Type 2 conditional alternate forms
Modals in the result clause
We can use could in the result clause to mean would be able to.
- If you were more serious about your work, you
could finish it in time. (= You would be able to finish it in time.)
- If I had more money, I could buy a new car. (=
I would be able to buy a new car.)
- If you spoke a foreign language, you could get
a better job. (= You would be able to get a better job.)
Might can be used in the result clause to mean would perhaps or would possibly.
- If you requested them more politely, they might
help you. (= They would perhaps help you.)
If can be followed by 'subject + were to' to suggest that we are talking about an imaginary condition.
- If I were to buy a new car, what would you
- If you were to lose your job, what would you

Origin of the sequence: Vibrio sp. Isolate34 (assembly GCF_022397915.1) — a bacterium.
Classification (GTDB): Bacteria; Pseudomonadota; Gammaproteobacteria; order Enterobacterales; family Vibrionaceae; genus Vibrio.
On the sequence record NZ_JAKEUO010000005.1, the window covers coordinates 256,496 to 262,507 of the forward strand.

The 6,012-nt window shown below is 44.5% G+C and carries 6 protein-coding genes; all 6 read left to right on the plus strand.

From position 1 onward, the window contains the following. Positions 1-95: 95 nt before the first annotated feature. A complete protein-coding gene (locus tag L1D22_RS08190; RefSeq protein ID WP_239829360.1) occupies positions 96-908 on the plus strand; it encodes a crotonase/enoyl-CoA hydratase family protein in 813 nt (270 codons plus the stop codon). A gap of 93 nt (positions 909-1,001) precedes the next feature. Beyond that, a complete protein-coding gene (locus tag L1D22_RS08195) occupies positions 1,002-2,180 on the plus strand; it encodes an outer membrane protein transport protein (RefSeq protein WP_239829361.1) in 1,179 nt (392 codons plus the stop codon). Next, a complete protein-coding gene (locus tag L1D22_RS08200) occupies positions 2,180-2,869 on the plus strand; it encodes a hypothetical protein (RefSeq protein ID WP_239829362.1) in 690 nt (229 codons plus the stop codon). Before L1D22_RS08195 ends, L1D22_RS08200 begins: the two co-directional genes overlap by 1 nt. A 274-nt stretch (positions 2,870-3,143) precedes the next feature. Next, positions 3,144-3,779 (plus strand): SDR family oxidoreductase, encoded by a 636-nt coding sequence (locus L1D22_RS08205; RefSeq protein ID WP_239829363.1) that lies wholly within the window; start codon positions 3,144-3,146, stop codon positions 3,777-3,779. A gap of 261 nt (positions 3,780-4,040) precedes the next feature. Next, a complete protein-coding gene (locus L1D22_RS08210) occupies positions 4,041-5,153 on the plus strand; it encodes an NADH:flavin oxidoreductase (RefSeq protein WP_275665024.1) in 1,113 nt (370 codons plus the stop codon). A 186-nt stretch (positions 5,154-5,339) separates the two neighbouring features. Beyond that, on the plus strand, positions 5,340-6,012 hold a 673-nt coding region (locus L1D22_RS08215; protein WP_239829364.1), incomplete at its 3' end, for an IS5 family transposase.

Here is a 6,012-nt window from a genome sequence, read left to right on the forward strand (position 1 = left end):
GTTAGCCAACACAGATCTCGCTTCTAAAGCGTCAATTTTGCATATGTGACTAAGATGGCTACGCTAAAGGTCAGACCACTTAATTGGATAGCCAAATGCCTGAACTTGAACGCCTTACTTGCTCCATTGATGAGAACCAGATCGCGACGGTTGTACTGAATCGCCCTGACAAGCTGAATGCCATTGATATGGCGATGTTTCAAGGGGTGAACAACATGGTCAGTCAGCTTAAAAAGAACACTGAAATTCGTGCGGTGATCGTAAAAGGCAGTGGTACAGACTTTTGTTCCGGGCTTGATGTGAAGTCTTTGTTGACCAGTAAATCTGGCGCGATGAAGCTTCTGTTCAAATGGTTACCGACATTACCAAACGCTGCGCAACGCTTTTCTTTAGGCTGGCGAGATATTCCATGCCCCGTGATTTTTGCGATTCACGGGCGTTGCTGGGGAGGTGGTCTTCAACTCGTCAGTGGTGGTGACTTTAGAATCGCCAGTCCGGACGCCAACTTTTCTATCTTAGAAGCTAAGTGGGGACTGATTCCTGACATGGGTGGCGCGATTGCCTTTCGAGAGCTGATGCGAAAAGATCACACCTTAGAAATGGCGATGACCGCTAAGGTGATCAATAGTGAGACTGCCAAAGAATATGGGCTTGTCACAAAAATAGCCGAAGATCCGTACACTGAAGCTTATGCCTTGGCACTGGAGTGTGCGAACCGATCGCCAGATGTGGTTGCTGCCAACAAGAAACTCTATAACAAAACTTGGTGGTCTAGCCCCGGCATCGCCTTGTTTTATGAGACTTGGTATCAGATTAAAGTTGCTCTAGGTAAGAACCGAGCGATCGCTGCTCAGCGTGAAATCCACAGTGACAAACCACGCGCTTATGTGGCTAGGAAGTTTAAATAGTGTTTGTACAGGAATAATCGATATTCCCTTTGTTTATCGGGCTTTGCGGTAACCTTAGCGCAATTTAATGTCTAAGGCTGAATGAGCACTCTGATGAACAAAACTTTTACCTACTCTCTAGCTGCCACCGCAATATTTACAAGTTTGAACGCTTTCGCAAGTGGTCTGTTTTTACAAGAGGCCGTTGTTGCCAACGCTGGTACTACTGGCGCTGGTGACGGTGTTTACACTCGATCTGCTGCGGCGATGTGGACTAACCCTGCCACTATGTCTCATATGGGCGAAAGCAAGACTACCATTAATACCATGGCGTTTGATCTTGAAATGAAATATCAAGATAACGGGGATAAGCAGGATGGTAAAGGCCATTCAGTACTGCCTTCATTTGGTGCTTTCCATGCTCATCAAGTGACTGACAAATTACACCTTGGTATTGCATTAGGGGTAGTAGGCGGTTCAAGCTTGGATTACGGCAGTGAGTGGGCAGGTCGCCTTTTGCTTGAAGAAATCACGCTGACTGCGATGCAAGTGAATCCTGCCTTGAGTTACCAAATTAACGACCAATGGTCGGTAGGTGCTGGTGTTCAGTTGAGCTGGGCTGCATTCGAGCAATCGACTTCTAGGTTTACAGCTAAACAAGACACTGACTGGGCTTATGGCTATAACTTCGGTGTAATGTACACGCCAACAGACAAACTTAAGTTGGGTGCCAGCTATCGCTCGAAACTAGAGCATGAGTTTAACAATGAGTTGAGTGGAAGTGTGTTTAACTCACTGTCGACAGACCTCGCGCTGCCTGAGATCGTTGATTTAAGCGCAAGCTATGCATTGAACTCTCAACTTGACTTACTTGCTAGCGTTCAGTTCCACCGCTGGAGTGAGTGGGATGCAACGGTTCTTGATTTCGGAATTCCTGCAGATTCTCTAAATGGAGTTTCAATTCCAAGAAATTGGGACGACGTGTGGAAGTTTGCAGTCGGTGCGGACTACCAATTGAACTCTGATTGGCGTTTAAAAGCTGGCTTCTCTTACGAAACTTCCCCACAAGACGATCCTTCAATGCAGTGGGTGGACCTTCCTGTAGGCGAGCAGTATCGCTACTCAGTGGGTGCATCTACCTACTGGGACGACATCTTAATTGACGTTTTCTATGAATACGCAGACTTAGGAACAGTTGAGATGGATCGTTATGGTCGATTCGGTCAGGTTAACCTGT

- If you were to win, what would you give me?
If it were not for
This structure is used to say that one event depends on another for completion.
- If it weren't for his dedication, this company wouldn't
- If it weren't for your timely help, I wouldn't be alive
- If it weren't for his wife's money, he wouldn't be a
Supposing is used in place of if to emphasize the imaginary. It is more commonly used in everyday speech.
- Supposing he came to visit you, what would you do? (= If he
came to visit you, what would you do?)
- Supposing I became the Miss World, what would you
Sections in this article
Introduction To If Clauses
The Zero Conditional
The Type One Conditional
Type One Conditional- Alternate Forms
The Type Two Conditional
Type Two Conditional- Alternate Forms
The Type Three Conditional
Type Three Conditional-Alternate Forms
More CBSE English Grammar worksheetsPassive voice worksheet | Simple past tense
Passive voice worksheet | Past continuous tense
Passive voice worksheet | Simple future tense
Passive voice worksheet | Future perfect tense